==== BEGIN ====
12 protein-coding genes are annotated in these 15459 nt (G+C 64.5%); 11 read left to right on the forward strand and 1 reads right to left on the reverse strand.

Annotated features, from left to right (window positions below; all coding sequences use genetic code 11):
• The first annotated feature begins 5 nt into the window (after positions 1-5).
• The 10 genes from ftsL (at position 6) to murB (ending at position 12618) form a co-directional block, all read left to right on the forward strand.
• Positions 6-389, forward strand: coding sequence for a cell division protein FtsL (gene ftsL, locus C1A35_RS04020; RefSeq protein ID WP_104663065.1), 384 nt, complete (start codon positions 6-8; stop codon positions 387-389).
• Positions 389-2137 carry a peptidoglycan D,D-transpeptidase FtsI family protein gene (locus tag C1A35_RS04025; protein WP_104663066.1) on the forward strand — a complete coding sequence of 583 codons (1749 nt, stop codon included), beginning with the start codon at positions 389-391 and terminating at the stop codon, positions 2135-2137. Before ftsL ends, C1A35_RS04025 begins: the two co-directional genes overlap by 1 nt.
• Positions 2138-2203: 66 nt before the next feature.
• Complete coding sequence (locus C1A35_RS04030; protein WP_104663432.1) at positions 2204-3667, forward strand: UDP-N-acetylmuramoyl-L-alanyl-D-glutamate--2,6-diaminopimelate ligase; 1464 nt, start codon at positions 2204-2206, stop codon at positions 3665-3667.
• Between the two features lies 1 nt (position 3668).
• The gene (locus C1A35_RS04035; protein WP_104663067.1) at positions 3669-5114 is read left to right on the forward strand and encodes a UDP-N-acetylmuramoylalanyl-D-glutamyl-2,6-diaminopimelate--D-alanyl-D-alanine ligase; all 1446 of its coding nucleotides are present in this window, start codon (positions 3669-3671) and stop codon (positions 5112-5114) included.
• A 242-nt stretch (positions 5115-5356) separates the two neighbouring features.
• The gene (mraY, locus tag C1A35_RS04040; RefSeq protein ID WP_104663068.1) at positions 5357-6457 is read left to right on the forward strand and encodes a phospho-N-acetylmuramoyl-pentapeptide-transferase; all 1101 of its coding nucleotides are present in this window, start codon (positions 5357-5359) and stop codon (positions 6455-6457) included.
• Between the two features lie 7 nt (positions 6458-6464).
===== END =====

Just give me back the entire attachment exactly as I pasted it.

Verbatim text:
12 protein-coding genes are annotated in these 15459 nt (G+C 64.5%); 11 read left to right on the forward strand and 1 reads right to left on the reverse strand.

Annotated features, from left to right (window positions below; all coding sequences use genetic code 11):
• The first annotated feature begins 5 nt into the window (after positions 1-5).
• The 10 genes from ftsL (at position 6) to murB (ending at position 12618) form a co-directional block, all read left to right on the forward strand.
• Positions 6-389, forward strand: coding sequence for a cell division protein FtsL (gene ftsL, locus C1A35_RS04020; RefSeq protein ID WP_104663065.1), 384 nt, complete (start codon positions 6-8; stop codon positions 387-389).
• Positions 389-2137 carry a peptidoglycan D,D-transpeptidase FtsI family protein gene (locus tag C1A35_RS04025; protein WP_104663066.1) on the forward strand — a complete coding sequence of 583 codons (1749 nt, stop codon included), beginning with the start codon at positions 389-391 and terminating at the stop codon, positions 2135-2137. Before ftsL ends, C1A35_RS04025 begins: the two co-directional genes overlap by 1 nt.
• Positions 2138-2203: 66 nt before the next feature.
• Complete coding sequence (locus C1A35_RS04030; protein WP_104663432.1) at positions 2204-3667, forward strand: UDP-N-acetylmuramoyl-L-alanyl-D-glutamate--2,6-diaminopimelate ligase; 1464 nt, start codon at positions 2204-2206, stop codon at positions 3665-3667.
• Between the two features lies 1 nt (position 3668).
• The gene (locus C1A35_RS04035; protein WP_104663067.1) at positions 3669-5114 is read left to right on the forward strand and encodes a UDP-N-acetylmuramoylalanyl-D-glutamyl-2,6-diaminopimelate--D-alanyl-D-alanine ligase; all 1446 of its coding nucleotides are present in this window, start codon (positions 3669-3671) and stop codon (positions 5112-5114) included.
• A 242-nt stretch (positions 5115-5356) separates the two neighbouring features.
• The gene (mraY, locus tag C1A35_RS04040; RefSeq protein ID WP_104663068.1) at positions 5357-6457 is read left to right on the forward strand and encodes a phospho-N-acetylmuramoyl-pentapeptide-transferase; all 1101 of its coding nucleotides are present in this window, start codon (positions 5357-5359) and stop codon (positions 6455-6457) included.
• Between the two features lie 7 nt (positions 6458-6464).